How have economic historians understood the role of politics in shaping country differences in economic development? An impressive recent literature can be sorted out according to the degree of “human agency” at work. At the low-agency end are perspectives that stress geography, which is unalterable, leaving little room for human action and hence no room for politics. At the other end are arguments stressing deliberate, self-aware actions, hence choice, hence a substantial role for politics. In between are arguments where some choice occurred in the past or at a specific moment, but little since then. What drives development? Two lines of argument are vigorously debated: explanations that stress human capital and explanations that stress institutions. Within each camp can be found variance on the degree of agency and hence on the role of politics. Both vary as well on how they envisage society and its interaction with both institutions and human capital.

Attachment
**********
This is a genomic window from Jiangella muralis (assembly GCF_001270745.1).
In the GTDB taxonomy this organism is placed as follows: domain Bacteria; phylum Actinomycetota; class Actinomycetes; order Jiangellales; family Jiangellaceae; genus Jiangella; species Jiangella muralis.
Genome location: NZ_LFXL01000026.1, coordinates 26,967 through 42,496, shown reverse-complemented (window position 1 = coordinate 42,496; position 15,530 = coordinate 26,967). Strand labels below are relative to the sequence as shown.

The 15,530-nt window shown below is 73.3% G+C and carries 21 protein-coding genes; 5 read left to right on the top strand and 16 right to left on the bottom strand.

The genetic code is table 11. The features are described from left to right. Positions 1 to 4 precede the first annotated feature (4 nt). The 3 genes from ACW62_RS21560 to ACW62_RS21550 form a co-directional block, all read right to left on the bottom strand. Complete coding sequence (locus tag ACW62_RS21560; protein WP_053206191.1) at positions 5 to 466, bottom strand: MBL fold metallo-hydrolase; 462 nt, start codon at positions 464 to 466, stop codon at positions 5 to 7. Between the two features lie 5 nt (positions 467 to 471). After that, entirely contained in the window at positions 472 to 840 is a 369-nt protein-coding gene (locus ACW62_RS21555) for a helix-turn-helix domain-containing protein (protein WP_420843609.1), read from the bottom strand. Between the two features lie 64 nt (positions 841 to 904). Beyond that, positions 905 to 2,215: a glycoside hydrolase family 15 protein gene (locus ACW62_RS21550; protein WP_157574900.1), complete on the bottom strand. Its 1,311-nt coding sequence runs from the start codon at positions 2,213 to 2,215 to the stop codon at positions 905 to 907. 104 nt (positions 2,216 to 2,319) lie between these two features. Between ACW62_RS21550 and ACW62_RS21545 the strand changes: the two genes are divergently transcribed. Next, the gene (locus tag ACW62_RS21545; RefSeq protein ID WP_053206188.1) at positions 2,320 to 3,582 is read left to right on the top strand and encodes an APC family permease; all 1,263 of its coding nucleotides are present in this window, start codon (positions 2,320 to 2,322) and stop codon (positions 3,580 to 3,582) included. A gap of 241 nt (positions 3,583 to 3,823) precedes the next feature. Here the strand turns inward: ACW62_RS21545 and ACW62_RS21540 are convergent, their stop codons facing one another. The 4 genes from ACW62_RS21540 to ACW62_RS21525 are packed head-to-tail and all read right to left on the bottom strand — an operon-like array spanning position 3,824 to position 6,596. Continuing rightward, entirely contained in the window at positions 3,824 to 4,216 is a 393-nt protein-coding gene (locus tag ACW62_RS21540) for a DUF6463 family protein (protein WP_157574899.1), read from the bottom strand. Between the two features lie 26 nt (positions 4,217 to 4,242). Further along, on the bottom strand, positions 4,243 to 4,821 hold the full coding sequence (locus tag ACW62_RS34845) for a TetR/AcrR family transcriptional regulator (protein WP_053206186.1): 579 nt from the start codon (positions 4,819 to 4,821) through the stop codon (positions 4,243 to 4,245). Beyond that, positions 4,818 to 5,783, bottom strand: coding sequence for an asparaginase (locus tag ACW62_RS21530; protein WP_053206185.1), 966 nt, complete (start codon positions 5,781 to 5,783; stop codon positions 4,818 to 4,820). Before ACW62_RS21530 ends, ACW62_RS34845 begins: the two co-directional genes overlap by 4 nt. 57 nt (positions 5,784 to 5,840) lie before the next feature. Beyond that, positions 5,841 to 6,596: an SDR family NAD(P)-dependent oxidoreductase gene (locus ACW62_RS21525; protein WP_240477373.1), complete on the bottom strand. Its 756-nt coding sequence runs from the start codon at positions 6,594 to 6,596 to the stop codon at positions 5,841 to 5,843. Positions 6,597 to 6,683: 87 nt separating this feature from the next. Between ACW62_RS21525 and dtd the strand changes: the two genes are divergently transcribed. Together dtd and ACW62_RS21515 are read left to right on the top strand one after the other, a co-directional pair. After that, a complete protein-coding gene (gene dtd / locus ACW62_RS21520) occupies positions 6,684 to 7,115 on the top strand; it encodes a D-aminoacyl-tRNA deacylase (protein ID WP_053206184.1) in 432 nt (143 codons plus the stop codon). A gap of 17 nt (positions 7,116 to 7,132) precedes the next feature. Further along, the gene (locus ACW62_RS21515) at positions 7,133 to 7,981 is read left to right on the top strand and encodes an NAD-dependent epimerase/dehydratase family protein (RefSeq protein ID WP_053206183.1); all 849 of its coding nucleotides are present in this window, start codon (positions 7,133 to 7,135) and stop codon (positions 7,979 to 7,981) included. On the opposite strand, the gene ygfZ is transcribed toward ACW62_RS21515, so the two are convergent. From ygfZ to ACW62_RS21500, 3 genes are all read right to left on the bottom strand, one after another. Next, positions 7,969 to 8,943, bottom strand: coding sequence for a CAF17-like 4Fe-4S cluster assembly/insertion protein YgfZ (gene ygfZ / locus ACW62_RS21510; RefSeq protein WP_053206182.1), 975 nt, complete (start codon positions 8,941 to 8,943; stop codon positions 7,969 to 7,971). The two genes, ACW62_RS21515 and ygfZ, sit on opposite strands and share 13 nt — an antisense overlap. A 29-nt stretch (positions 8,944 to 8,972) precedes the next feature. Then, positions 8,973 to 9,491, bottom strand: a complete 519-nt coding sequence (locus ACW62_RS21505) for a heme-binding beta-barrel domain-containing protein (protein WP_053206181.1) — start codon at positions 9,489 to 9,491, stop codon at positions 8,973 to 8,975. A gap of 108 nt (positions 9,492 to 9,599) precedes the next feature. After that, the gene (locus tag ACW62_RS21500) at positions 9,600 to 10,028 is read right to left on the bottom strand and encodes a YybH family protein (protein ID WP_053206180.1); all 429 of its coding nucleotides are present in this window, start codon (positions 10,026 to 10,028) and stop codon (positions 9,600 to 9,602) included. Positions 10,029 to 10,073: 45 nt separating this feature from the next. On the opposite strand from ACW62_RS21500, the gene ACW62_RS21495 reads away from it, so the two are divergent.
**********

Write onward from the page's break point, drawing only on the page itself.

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  • Article Type: Review Article
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